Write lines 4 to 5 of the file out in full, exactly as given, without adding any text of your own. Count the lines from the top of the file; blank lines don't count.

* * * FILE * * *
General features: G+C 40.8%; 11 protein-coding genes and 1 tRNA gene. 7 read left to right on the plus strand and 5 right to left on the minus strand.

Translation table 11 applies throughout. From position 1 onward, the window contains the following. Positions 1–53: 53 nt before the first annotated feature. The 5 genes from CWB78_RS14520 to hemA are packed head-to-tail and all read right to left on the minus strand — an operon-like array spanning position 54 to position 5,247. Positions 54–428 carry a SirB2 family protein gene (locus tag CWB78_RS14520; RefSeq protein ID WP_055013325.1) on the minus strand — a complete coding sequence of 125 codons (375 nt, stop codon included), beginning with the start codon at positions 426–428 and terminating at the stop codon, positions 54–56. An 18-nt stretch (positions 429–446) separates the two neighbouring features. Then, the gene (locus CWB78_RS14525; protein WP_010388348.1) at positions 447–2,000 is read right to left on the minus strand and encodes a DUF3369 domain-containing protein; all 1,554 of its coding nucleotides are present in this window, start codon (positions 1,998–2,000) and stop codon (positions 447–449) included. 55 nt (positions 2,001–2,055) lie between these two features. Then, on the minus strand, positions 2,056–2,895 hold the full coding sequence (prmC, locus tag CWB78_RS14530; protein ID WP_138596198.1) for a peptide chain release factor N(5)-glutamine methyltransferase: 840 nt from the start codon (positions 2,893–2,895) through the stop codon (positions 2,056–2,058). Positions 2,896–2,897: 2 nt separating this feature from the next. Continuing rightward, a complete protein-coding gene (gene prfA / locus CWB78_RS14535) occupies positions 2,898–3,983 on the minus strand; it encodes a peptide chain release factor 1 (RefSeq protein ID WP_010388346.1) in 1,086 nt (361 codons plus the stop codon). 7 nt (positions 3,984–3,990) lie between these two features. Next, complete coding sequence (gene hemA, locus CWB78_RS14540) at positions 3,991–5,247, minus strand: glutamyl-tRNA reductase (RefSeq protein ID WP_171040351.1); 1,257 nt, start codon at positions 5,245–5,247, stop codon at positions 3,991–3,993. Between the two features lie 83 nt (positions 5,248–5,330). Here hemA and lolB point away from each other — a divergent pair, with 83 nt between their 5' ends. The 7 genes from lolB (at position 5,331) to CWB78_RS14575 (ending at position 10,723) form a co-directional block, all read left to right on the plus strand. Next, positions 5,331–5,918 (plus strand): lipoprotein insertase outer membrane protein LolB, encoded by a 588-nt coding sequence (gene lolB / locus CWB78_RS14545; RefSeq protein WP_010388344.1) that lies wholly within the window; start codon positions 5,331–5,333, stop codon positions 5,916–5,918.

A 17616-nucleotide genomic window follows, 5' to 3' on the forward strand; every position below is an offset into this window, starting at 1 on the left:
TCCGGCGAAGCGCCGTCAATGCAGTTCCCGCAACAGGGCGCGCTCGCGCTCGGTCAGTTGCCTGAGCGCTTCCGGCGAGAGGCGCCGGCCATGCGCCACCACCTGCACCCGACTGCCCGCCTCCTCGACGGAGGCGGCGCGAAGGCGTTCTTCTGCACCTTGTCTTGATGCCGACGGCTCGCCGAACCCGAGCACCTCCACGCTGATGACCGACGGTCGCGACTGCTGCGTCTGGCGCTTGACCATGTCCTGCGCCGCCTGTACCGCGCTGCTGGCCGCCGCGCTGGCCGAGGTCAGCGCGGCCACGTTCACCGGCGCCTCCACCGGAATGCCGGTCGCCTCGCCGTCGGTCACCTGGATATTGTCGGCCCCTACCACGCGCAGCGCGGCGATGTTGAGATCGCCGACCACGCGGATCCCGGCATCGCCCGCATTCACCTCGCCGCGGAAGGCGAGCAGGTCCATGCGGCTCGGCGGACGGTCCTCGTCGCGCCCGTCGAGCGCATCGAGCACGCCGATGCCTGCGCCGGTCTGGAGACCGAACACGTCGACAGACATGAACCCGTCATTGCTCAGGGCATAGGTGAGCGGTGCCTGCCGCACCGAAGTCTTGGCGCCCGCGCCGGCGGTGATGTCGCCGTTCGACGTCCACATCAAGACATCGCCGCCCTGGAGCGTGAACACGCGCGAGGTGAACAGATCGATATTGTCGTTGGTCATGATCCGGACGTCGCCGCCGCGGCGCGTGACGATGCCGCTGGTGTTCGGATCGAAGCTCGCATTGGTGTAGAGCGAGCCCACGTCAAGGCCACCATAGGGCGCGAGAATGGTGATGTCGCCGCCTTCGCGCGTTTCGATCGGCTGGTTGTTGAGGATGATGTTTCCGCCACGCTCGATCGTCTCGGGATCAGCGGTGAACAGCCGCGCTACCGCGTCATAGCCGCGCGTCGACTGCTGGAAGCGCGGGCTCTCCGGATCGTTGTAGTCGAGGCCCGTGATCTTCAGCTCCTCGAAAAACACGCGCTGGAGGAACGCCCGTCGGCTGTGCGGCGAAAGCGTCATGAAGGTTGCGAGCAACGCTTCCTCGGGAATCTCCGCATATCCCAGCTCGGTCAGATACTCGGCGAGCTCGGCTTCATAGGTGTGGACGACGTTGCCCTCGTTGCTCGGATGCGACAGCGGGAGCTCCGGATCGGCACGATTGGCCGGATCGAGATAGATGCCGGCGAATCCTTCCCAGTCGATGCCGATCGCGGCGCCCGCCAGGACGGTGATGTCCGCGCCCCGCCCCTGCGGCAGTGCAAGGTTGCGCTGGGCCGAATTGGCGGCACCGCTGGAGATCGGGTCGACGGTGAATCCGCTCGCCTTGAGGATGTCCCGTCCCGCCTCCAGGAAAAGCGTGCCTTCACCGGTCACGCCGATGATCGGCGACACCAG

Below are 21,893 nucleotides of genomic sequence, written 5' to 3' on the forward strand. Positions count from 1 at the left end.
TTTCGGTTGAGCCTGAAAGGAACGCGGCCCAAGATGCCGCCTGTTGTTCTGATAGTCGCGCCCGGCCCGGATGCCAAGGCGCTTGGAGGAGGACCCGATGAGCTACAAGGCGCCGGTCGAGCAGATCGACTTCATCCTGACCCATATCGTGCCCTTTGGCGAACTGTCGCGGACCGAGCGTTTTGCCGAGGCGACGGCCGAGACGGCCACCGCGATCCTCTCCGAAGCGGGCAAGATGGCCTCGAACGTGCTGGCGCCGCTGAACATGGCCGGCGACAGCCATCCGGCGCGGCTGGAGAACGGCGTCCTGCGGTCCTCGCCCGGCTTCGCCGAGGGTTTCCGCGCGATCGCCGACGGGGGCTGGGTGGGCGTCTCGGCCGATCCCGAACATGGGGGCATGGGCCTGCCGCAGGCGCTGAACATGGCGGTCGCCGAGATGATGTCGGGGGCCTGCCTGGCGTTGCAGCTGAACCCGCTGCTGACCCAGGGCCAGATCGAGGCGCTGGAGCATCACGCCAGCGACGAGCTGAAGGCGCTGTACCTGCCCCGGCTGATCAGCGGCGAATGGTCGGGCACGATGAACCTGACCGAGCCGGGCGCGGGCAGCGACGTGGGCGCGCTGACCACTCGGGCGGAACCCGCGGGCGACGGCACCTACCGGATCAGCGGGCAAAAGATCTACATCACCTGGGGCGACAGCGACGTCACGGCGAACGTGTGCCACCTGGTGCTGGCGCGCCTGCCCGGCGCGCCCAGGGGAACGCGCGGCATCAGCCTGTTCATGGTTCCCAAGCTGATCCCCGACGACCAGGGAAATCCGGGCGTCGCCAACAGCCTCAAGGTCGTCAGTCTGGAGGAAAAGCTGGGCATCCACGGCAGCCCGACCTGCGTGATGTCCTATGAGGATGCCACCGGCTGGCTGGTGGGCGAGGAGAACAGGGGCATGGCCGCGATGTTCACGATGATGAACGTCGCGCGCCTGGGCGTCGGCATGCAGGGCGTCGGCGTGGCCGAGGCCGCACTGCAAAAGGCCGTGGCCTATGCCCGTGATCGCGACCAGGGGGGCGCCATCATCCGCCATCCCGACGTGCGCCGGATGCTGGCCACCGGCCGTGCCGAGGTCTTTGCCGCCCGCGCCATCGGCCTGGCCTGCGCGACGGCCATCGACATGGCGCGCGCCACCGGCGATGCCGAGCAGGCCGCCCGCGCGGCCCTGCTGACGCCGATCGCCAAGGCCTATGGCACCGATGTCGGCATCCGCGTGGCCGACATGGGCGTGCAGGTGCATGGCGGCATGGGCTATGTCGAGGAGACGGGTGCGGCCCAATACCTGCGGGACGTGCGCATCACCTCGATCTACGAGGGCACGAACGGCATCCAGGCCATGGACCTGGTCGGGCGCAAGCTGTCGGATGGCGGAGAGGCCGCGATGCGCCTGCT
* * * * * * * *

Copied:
TCCGGCGAAGCGCCGTCAATGCAGTTCCCGCAACAGGGCGCGCTCGCGCTCGGTCAGTTGCCTGAGCGCTTCCGGCGAGAGGCGCCGGCCATGCGCCACCACCTGCACCCGACTGCCCGCCTCCTCGACGGAGGCGGCGCGAAGGCGTTCTTCTGCACCTTGTCTTGATGCCGACGGCTCGCCGAACCCGAGCACCTCCACGCTGATGACCGACGGTCGCGACTGCTGCGTCTGGCGCTTGACCATGTCCTGCGCCGCCTGTACCGCGCTGCTGGCCGCCGCGCTGGCCGAGGTCAGCGCGGCCACGTTCACCGGCGCCTCCACCGGAATGCCGGTCGCCTCGCCGTCGGTCACCTGGATATTGTCGGCCCCTACCACGCGCAGCGCGGCGATGTTGAGATCGCCGACCACGCGGATCCCGGCATCGCCCGCATTCACCTCGCCGCGGAAGGCGAGCAGGTCCATGCGGCTCGGCGGACGGTCCTCGTCGCGCCCGTCGAGCGCATCGAGCACGCCGATGCCTGCGCCGGTCTGGAGACCGAACACGTCGACAGACATGAACCCGTCATTGCTCAGGGCATAGGTGAGCGGTGCCTGCCGCACCGAAGTCTTGGCGCCCGCGCCGGCGGTGATGTCGCCGTTCGACGTCCACATCAAGACATCGCCGCCCTGGAGCGTGAACACGCGCGAGGTGAACAGATCGATATTGTCGTTGGTCATGATCCGGACGTCGCCGCCGCGGCGCGTGACGATGCCGCTGGTGTTCGGATCGAAGCTCGCATTGGTGTAGAGCGAGCCCACGTCAAGGCCACCATAGGGCGCGAGAATGGTGATGTCGCCGCCTTCGCGCGTTTCGATCGGCTGGTTGTTGAGGATGATGTTTCCGCCACGCTCGATCGTCTCGGGATCAGCGGTGAACAGCCGCGCTACCGCGTCATAGCCGCGCGTCGACTGCTGGAAGCGCGGGCTCTCCGGATCGTTGTAGTCGAGGCCCGTGATCTTCAGCTCCTCGAAAAACACGCGCTGGAGGAACGCCCGTCGGCTGTGCGGCGAAAGCGTCATGAAGGTTGCGAGCAACGCTTCCTCGGGAATCTCCGCATATCCCAGCTCGGTCAGATACTCGGCGAGCTCGGCTTCATAGGTGTGGACGACGTTGCCCTCGTTGCTCGGATGCGACAGCGGGAGCTCCGGATCGGCACGATTGGCCGGATCGAGATAGATGCCGGCGAATCCTTCCCAGTCGATGCCGATCGCGGCGCCCGCCAGGACGGTGATGTCCGCGCCCCGCCCCTGCGGCAGTGCAAGGTTGCGCTGGGCCGAATTGGCGGCACCGCTGGAGATCGGGTCGACGGTGAATCCGCTCGCCTTGAGGATGTCCCGTCCCGCCTCCAGGAAAAGCGTGCCTTCACCGGTCACGCCGATGATCGGCGACACCAG

Below are 21,893 nucleotides of genomic sequence, written 5' to 3' on the forward strand. Positions count from 1 at the left end.